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Darwinian Fundamentalism’: An Exchange

In response to:

Evolution: The Pleasures of Pluralism from the June 26, 1997 issue

To the Editors:

Stephen Jay Gould complains that in Darwin’s Dangerous Idea I attack his views via “hint, innuendo, false attribution,” and “caricature” [NYR, June 26]. That is false. On the contrary, I went to extraordinary lengths to ensure that my account of his views was fair and accurate. One does not lightly embark on the course of demonstrating that a figure as famous and as honored as Stephen Jay Gould—“America’s evolutionist laureate”—has misled his huge public about the theories in his field. I knew he was going to hate my book, and given the effectiveness of his past public attacks on sociobiology, IQ testing, and other targets of his disfavor, prudence alone would dictate that I should secure my criticisms against easy rebuttal and condemnation.

So I did my usual homework, and checked it all out with experts in the field, including experts sympathetic to Gould, urging them to correct any errors they spotted. I sent drafts of my critical chapters to Gould himself more than a year before I sent the final manuscript to the publisher, inviting him to meet with me at his convenience, or to respond in whatever way he chose. I invited him to participate in my seminar that was reviewing the penultimate draft. Gould kindly met with me in the summer of 1994, and we spent several hours going over his objections to the penultimate draft. He raised a variety of objections, and supported some of them with texts, and wherever he convinced me I had misinterpreted him, I revised my draft accordingly. On some points, however, he failed to persuade me, and one is particularly instructive, since now he accuses me of deliberately misrepresenting him.

I claimed that for a while he had presented punctuated equilibrium as a revolutionary “saltationist” alternative to standard neo-Darwinism, and he implored me to check this claim by reviewing all his work that dealt with the issue. It started well; he provided me with his complete curriculum vitae and photocopies of every piece therein that I requested. When I reviewed them, however, I found quotations—in addition to those that appear in my book on pp. 286-290—that clearly supported my claim. I wrote back to him citing these. (Instead of quoting the quotations from my long letter to Gould, I refer readers to his notorious 1980 paper in Paleobiology, entitled “Is a new and general theory of evolution emerging?”) I ended my letter: “I want to be fair. When you begged me to see for myself that your opponents were foisting a caricature on you, you struck a nerve…. But now I need some more help from you if I am going to say that your critics are wrong in claiming that you tried on saltationism and then abandoned it.” He never responded to my letter, or made any further attempt to correct my claims, and now he describes my interpretation of his views as “a farrago of false charges.” On the contrary, my interpretation is standard fare, widely accepted in the field. For instance, two eminent evolutionary biologists, Jerry A. Coyne and Brian Charlesworth of the Department of Ecology and Evolution, University of Chicago, wrote recently in response to a similar complaint of Gould’s in a letter in Science (April 18, 1997, pp. 338-341): “In the past 25 years, Eldredge and Gould have proposed so many different versions of their theory that it is difficult to describe it with any accuracy…. Punctuated equilibrium originally attracted great attention because it invoked distinctly non-Darwinian mechanisms for stasis and change…leading to Gould’s pronouncement that ‘if Mayr’s characterization of the synthetic theory [of evolution] is accurate, then that theory, as a general proposition, is effectively dead, despite its persistence as textbook orthodoxy.”’ Neo-Darwinism—the synthetic theory of evolution that Gould propagandistically elides into “Darwinian fundamentalism”—is alive and well, in the textbooks and the laboratories. When Gould suggests otherwise, he is misleading the public.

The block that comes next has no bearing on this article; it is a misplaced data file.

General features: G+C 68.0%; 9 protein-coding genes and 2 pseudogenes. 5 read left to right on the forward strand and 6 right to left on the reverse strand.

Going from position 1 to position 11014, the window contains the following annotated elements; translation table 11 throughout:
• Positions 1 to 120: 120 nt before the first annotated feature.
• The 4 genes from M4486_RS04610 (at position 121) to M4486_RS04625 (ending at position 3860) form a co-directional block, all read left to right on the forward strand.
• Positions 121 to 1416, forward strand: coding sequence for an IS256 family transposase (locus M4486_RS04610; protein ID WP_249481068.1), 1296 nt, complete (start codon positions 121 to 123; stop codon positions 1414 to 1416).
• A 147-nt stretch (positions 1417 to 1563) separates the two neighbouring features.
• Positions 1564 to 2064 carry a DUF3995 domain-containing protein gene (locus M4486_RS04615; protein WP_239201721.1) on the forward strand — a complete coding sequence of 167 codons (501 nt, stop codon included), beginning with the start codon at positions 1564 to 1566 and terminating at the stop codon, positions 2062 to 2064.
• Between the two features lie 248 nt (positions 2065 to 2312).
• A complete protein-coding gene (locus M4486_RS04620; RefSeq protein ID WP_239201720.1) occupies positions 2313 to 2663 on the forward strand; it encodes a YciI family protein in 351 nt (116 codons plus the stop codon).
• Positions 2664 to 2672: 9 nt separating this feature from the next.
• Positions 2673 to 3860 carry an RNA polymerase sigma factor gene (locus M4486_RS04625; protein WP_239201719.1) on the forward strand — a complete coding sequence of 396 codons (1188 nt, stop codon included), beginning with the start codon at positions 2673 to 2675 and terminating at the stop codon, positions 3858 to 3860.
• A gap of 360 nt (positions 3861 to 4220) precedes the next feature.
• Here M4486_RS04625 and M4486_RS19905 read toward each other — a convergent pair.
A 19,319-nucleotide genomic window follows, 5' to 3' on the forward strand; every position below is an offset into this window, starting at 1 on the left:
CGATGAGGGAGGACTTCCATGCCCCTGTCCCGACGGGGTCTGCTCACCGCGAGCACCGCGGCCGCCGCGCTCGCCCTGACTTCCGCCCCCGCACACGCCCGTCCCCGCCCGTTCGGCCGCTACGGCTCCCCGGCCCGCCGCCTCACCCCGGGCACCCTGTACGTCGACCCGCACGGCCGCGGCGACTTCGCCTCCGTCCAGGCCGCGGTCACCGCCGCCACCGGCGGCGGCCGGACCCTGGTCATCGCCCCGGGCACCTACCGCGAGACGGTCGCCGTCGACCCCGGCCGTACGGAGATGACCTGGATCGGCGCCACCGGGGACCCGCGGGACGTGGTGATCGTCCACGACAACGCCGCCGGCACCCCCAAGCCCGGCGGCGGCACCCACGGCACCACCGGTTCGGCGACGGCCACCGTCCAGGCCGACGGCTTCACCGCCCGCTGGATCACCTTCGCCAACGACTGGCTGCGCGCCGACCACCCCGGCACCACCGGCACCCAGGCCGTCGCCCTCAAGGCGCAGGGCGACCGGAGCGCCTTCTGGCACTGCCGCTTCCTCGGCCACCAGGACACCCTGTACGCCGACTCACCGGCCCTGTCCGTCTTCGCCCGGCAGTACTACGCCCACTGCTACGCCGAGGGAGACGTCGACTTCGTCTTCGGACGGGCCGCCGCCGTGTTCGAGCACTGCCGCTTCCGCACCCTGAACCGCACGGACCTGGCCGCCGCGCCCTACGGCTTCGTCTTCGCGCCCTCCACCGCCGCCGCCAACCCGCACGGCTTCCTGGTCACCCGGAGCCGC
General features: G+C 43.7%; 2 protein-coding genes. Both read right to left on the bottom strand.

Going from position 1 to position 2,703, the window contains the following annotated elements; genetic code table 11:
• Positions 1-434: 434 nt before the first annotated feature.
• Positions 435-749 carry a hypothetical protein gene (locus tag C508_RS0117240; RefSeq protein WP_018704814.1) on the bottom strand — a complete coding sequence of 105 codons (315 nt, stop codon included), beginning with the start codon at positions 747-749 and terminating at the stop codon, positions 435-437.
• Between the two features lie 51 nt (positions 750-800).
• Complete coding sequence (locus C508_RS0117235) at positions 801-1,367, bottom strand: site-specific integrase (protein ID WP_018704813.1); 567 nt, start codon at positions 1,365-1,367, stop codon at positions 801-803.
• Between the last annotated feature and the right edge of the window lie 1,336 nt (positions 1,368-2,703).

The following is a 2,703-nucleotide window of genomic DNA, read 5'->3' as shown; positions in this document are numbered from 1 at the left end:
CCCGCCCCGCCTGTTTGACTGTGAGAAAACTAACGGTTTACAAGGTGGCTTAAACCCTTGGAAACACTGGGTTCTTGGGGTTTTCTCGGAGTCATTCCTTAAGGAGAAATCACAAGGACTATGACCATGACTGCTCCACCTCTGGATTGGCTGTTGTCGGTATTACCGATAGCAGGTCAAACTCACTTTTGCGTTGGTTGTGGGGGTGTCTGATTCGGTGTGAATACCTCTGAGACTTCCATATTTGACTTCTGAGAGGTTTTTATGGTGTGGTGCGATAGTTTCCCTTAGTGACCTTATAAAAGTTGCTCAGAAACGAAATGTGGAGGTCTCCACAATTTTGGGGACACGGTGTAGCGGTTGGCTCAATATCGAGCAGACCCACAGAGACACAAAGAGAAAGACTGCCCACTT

Let me say a word about “Darwinian fundamentalism.” Nonsense. I do not espouse the preposterous views Gould attributes to this mythic creed. Gould labors to create a caricature of the “strict” adaptationist, a type that occurs nowhere in nature and is explicitly disavowed, at length, by me (Darwin’s Dangerous Idea, pp. 55, 238-261, 302-305, 326-328, and elsewhere). In fact, the passage from my book which Gould uses to anchor his fantasy is misquoted by him. It is adaptationist thinking, not “adaptation, natural selection’s main consequence,” that I say plays a crucial and ubiquitous role in analysis, and so it does, even though, as I stress again and again, there are plenty of other factors (comets, and other catastrophes, for instance) that may well play the predominant causal role in particular cases. What is amazing is that Gould wrests this quotation from the very section (pp. 238-261) in which I attempt to undo the travesty of Gould’s previous efforts over the years to caricature adaptationist thinking.